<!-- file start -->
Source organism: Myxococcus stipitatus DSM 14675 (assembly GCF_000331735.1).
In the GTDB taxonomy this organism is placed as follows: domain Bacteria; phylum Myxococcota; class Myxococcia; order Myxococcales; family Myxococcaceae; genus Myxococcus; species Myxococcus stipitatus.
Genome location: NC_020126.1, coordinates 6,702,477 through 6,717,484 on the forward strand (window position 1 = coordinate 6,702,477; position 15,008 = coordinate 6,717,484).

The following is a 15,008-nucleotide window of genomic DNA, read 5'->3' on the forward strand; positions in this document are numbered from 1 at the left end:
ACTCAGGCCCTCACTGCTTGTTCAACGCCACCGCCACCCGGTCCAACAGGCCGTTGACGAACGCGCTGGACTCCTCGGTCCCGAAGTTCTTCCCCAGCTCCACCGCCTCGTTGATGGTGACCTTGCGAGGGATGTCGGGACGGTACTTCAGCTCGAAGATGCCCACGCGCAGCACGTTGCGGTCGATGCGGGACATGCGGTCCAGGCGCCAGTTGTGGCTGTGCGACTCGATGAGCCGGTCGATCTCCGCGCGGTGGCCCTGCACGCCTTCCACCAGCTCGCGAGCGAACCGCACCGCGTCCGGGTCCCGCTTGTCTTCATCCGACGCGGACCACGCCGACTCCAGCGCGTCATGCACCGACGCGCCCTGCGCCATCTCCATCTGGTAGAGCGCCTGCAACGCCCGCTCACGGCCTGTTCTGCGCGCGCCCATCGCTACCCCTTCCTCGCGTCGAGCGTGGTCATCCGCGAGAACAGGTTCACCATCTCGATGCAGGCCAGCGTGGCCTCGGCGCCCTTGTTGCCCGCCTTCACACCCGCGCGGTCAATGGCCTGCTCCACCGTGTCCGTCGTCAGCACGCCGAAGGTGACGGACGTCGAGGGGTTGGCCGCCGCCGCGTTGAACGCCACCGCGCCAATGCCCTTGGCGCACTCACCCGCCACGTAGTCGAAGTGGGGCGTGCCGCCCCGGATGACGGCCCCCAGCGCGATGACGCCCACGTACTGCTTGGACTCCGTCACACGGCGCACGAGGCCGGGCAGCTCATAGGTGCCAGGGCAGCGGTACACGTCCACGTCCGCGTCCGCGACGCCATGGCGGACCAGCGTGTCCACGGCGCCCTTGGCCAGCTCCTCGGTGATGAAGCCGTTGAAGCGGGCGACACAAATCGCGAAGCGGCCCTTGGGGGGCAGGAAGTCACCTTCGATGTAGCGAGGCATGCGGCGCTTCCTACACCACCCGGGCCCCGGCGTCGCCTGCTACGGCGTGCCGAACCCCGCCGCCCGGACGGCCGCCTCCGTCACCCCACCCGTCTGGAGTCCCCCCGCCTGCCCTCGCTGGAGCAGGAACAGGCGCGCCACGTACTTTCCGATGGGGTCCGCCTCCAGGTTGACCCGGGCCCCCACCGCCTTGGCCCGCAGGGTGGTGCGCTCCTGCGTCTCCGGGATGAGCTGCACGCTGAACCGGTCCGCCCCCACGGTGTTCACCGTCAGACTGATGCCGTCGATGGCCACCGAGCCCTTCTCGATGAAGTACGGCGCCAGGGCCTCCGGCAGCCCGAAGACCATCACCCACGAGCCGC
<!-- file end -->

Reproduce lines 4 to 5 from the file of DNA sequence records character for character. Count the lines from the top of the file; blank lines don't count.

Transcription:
The following is a 15,008-nucleotide window of genomic DNA, read 5'->3' on the forward strand; positions in this document are numbered from 1 at the left end:
ACTCAGGCCCTCACTGCTTGTTCAACGCCACCGCCACCCGGTCCAACAGGCCGTTGACGAACGCGCTGGACTCCTCGGTCCCGAAGTTCTTCCCCAGCTCCACCGCCTCGTTGATGGTGACCTTGCGAGGGATGTCGGGACGGTACTTCAGCTCGAAGATGCCCACGCGCAGCACGTTGCGGTCGATGCGGGACATGCGGTCCAGGCGCCAGTTGTGGCTGTGCGACTCGATGAGCCGGTCGATCTCCGCGCGGTGGCCCTGCACGCCTTCCACCAGCTCGCGAGCGAACCGCACCGCGTCCGGGTCCCGCTTGTCTTCATCCGACGCGGACCACGCCGACTCCAGCGCGTCATGCACCGACGCGCCCTGCGCCATCTCCATCTGGTAGAGCGCCTGCAACGCCCGCTCACGGCCTGTTCTGCGCGCGCCCATCGCTACCCCTTCCTCGCGTCGAGCGTGGTCATCCGCGAGAACAGGTTCACCATCTCGATGCAGGCCAGCGTGGCCTCGGCGCCCTTGTTGCCCGCCTTCACACCCGCGCGGTCAATGGCCTGCTCCACCGTGTCCGTCGTCAGCACGCCGAAGGTGACGGACGTCGAGGGGTTGGCCGCCGCCGCGTTGAACGCCACCGCGCCAATGCCCTTGGCGCACTCACCCGCCACGTAGTCGAAGTGGGGCGTGCCGCCCCGGATGACGGCCCCCAGCGCGATGACGCCCACGTACTGCTTGGACTCCGTCACACGGCGCACGAGGCCGGGCAGCTCATAGGTGCCAGGGCAGCGGTACACGTCCACGTCCGCGTCCGCGACGCCATGGCGGACCAGCGTGTCCACGGCGCCCTTGGCCAGCTCCTCGGTGATGAAGCCGTTGAAGCGGGCGACACAAATCGCGAAGCGGCCCTTGGGGGGCAGGAAGTCACCTTCGATGTAGCGAGGCATGCGGCGCTTCCTACACCACCCGGGCCCCGGCGTCGCCTGCTACGGCGTGCCGAACCCCGCCGCCCGGACGGCCGCCTCCGTCACCCCACCCGTCTGGAGTCCCCCCGCCTGCCCTCGCTGGAGCAGGAACAGGCGCGCCACGTACTTTCCGATGGGGTCCGCCTCCAGGTTGACCCGGGCCCCCACCGCCTTGGCCCGCAGGGTGGTGCGCTCCTGCGTCTCCGGGATGAGCTGCACGCTGAACCGGTCCGCCCCCACGGTGTTCACCGTCAGACTGATGCCGTCGATGGCCACCGAGCCCTTCTCGATGAAGTACGGCGCCAGGGCCTCCGGCAGCCCGAAGACCATCACCCACGAGCCGC